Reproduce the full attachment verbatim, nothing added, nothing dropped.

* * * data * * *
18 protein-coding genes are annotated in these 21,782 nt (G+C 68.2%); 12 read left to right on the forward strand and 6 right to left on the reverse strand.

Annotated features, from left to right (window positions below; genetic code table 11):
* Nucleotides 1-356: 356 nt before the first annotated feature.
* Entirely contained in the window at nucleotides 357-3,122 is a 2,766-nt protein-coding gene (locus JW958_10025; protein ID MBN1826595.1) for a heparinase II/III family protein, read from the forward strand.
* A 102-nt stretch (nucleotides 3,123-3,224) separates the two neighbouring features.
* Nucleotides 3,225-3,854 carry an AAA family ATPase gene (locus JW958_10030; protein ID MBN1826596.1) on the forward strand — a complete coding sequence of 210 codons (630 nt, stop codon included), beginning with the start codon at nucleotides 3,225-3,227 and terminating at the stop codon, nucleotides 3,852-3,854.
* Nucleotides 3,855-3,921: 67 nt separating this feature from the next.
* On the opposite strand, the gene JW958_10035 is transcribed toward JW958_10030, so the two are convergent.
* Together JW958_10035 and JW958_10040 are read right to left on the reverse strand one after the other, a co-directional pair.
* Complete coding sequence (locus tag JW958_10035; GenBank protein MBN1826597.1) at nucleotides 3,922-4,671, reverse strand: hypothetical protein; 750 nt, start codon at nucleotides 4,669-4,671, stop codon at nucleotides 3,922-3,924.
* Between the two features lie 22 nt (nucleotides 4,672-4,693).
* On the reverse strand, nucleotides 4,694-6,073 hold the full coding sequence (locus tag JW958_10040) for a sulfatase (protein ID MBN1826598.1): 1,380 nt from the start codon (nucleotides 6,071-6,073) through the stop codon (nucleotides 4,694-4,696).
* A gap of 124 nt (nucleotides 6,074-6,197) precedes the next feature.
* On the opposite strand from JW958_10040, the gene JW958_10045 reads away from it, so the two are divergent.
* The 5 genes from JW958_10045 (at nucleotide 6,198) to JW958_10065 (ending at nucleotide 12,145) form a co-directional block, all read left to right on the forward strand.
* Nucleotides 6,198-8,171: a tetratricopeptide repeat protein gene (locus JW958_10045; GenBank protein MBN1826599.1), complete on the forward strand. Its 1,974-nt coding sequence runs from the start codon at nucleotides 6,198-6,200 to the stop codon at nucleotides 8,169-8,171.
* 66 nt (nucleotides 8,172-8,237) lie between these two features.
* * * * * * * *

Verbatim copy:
18 protein-coding genes are annotated in these 21,782 nt (G+C 68.2%); 12 read left to right on the forward strand and 6 right to left on the reverse strand.

Annotated features, from left to right (window positions below; genetic code table 11):
* Nucleotides 1-356: 356 nt before the first annotated feature.
* Entirely contained in the window at nucleotides 357-3,122 is a 2,766-nt protein-coding gene (locus JW958_10025; protein ID MBN1826595.1) for a heparinase II/III family protein, read from the forward strand.
* A 102-nt stretch (nucleotides 3,123-3,224) separates the two neighbouring features.
* Nucleotides 3,225-3,854 carry an AAA family ATPase gene (locus JW958_10030; protein ID MBN1826596.1) on the forward strand — a complete coding sequence of 210 codons (630 nt, stop codon included), beginning with the start codon at nucleotides 3,225-3,227 and terminating at the stop codon, nucleotides 3,852-3,854.
* Nucleotides 3,855-3,921: 67 nt separating this feature from the next.
* On the opposite strand, the gene JW958_10035 is transcribed toward JW958_10030, so the two are convergent.
* Together JW958_10035 and JW958_10040 are read right to left on the reverse strand one after the other, a co-directional pair.
* Complete coding sequence (locus tag JW958_10035; GenBank protein MBN1826597.1) at nucleotides 3,922-4,671, reverse strand: hypothetical protein; 750 nt, start codon at nucleotides 4,669-4,671, stop codon at nucleotides 3,922-3,924.
* Between the two features lie 22 nt (nucleotides 4,672-4,693).
* On the reverse strand, nucleotides 4,694-6,073 hold the full coding sequence (locus tag JW958_10040) for a sulfatase (protein ID MBN1826598.1): 1,380 nt from the start codon (nucleotides 6,071-6,073) through the stop codon (nucleotides 4,694-4,696).
* A gap of 124 nt (nucleotides 6,074-6,197) precedes the next feature.
* On the opposite strand from JW958_10040, the gene JW958_10045 reads away from it, so the two are divergent.
* The 5 genes from JW958_10045 (at nucleotide 6,198) to JW958_10065 (ending at nucleotide 12,145) form a co-directional block, all read left to right on the forward strand.
* Nucleotides 6,198-8,171: a tetratricopeptide repeat protein gene (locus JW958_10045; GenBank protein MBN1826599.1), complete on the forward strand. Its 1,974-nt coding sequence runs from the start codon at nucleotides 6,198-6,200 to the stop codon at nucleotides 8,169-8,171.
* 66 nt (nucleotides 8,172-8,237) lie between these two features.